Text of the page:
Pioneer Memorial Hospital talks COVID-19 public safety

Dawn Rye | Writer
drye@ncppub.com

On Friday, March 20 the Turner County commissioners made a motion to continue to keep the courthouse closed until Tuesday, April 7. With the decision, the county hopes to protect the public from the unintended spread of COVID-19.
Pioneer Memorial Hospital CEO Tom Richter said the hospital continues to accept patients in the hospital, nursing home and assisted living. He explained the facility is restricting visitors. He noted the nursing home is making exceptions to family members’ relatives are close to the end of life. Richter said all staff members are screened before starting their shift. He noted first their temperature is taken then are asked a series of questions. He explained when the patient’s call in they are also asked a series of questions to see if they have symptoms of COVID-19.
Richter said they have only sent off three COVID-19 tests and are still waiting for results. He noted the clinic volumes have reduced and they anticipate services like physical therapy will slow down, so they are looking at sharing employees in other areas of the facility. Richter explained they follow the www.CDC.gov, www.covid.sd.gov and www.coronovirus.gov to find the latest information and guidelines.
Highway Superintendent Kent Austin asked Richter since he has 14 employees, should he be screening them daily?
Richter believed it was a good idea to ask a series of health questions. He noted most people know if they are running a fever and can self-report. He noted there is nothing wrong with asking questions to employees.
Austin said he recently discussed with the highway department if someone is feeling sick to stay home. He noted he did have one employee that felt he needed to stay home.
Chairman Lyle VanHove asked Richter if some employees that don’t want to come to work because of COVID-19?
Richter said two employees were somewhat concerned because they have risk factors. He explained there has been no changes and those employees feel comfortable working.
“This all changes on a daily basis. If we start having patients or residence in the facility with COVID-19 that will change things dramatically,” commented Richter.
He continued, “If we start seeing a significant increase in the community that is going to change everything.”
He noted during this meeting he said he has a greater significant health risk event occurring driving the Parker then from COVID-19. Richter said, for example, the situation could be different but COVID-19 is still around. He explained to be aware of your surroundings and know what is going on in the community.
“People just need to do some critical thinking and by doing that I think will keep things into perspective and not overreact and try to be realistic,” noted Richter.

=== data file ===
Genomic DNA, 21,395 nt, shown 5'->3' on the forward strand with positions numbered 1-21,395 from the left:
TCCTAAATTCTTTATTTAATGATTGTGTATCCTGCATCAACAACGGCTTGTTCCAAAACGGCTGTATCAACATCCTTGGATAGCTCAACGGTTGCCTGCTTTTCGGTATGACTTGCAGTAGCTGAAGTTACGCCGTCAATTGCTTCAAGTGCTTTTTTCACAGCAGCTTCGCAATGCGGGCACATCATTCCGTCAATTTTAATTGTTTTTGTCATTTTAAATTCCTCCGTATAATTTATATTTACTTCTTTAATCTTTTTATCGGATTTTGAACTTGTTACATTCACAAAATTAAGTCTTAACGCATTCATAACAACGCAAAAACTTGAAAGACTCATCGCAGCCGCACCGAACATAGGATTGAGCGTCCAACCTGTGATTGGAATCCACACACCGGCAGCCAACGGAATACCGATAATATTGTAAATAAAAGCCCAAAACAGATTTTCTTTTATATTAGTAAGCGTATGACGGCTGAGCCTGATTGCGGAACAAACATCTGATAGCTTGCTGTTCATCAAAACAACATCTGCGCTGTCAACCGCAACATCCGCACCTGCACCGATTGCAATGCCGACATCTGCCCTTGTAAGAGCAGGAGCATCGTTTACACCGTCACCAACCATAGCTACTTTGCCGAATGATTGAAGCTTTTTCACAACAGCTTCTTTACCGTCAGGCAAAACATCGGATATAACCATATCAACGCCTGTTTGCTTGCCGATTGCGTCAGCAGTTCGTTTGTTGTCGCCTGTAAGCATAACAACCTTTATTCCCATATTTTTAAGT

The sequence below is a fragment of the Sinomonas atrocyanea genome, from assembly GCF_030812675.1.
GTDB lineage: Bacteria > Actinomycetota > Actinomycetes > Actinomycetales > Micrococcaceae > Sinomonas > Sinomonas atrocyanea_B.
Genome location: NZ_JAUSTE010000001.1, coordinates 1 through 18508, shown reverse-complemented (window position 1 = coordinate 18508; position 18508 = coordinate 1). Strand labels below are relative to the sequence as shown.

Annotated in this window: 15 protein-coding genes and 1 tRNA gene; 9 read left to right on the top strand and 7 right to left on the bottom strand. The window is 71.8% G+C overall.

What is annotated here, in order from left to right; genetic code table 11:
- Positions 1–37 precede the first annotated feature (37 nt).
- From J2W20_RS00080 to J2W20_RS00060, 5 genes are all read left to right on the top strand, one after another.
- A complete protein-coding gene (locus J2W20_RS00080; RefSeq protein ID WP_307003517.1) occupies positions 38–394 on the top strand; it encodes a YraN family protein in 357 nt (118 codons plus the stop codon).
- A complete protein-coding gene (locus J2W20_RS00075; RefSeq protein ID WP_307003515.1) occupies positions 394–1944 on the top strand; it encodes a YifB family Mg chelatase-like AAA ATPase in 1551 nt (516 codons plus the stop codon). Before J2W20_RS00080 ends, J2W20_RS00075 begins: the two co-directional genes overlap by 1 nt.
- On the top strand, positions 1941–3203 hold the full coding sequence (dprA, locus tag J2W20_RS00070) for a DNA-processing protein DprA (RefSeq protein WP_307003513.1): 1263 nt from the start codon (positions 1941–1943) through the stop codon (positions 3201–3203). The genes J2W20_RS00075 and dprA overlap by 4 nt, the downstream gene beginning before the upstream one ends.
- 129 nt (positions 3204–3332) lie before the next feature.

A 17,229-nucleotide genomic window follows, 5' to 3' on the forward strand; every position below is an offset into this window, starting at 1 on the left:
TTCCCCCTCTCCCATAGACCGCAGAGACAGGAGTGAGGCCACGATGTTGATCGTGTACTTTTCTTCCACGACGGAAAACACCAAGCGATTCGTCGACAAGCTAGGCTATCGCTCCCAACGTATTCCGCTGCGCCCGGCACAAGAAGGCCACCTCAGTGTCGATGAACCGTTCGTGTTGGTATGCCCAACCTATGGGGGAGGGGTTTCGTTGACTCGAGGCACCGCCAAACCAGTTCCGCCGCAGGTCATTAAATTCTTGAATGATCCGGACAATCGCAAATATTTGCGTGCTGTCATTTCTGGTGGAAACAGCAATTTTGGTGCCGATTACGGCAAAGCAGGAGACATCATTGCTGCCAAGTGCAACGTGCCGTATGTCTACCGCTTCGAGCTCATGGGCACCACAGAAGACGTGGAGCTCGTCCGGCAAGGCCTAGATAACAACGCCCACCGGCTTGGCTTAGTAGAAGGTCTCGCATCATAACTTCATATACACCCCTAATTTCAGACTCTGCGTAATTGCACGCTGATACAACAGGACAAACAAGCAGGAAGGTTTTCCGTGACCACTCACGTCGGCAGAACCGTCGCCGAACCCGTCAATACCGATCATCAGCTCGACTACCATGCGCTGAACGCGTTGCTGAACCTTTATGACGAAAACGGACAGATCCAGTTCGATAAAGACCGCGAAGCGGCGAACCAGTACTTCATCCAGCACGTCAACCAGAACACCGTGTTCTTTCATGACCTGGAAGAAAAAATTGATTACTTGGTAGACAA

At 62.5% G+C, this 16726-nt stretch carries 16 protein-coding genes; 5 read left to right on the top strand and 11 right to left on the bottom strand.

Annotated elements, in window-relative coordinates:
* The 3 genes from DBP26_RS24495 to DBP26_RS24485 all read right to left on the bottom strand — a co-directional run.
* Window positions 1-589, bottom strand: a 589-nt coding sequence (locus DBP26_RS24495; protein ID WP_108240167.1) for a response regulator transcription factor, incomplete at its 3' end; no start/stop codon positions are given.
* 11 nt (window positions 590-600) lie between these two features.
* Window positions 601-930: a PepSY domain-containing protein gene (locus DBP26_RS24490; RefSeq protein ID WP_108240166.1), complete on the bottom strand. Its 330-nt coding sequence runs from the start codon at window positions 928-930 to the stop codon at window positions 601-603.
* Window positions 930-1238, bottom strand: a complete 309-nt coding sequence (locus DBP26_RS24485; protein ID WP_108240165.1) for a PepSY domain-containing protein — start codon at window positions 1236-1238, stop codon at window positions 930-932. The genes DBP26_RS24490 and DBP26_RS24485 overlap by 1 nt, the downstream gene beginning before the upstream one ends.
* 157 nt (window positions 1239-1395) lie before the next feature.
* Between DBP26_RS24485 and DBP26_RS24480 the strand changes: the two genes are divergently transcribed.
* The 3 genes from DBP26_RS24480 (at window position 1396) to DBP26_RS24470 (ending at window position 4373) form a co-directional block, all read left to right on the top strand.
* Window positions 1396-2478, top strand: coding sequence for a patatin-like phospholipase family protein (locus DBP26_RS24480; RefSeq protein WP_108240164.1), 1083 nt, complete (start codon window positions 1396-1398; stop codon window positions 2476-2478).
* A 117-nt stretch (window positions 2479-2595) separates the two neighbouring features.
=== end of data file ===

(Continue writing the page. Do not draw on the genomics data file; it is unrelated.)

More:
Austin asked what will happen if COVID-19 goes community spread?
Richter explained the hospital has a certain amount of capacity in their facility. He noted most people will recover by self-quarantine and those that are at high risk and severe respiratory problems their staff can only do so much. Richter said once a patient requires a ventilator they will have to be referred to Sanford.
He explained for example when the health system is overrun a decision will have to be made to either give the ventilator to a 98-year-old vs. a 45-year-old person.
Austin said the only question he gets asked is if COVID-19 goes community spread would everything shut down?
Richter explained that Governor Kristi Noem was asked that but deferred that the government is following the CDC guidelines. He suspects that more businesses will be ordered to shut down.
Commissioner Mick Miller said people on social media sites with comments that people are overreacting and people that don’t take this seriously. How would you respond to that mindset to not take this seriously?
Richter explained the situation is very serious and depends on a resident’s location. He noted the level of seriousness is different. He said the level of seriousness currently is not the same as in New York. Richter noted every situation is different.
“I’m a proactive person, not a reactive person. And for us to be proactive right now will benefit everyone in the long run,” commented Commissioner Tony Ciampa.
Austin said he believes it’s better to overreact and nothing happens.
Richter noted at this point anything a person can do to help prevent the spread of COVID-19 is not overreacting.

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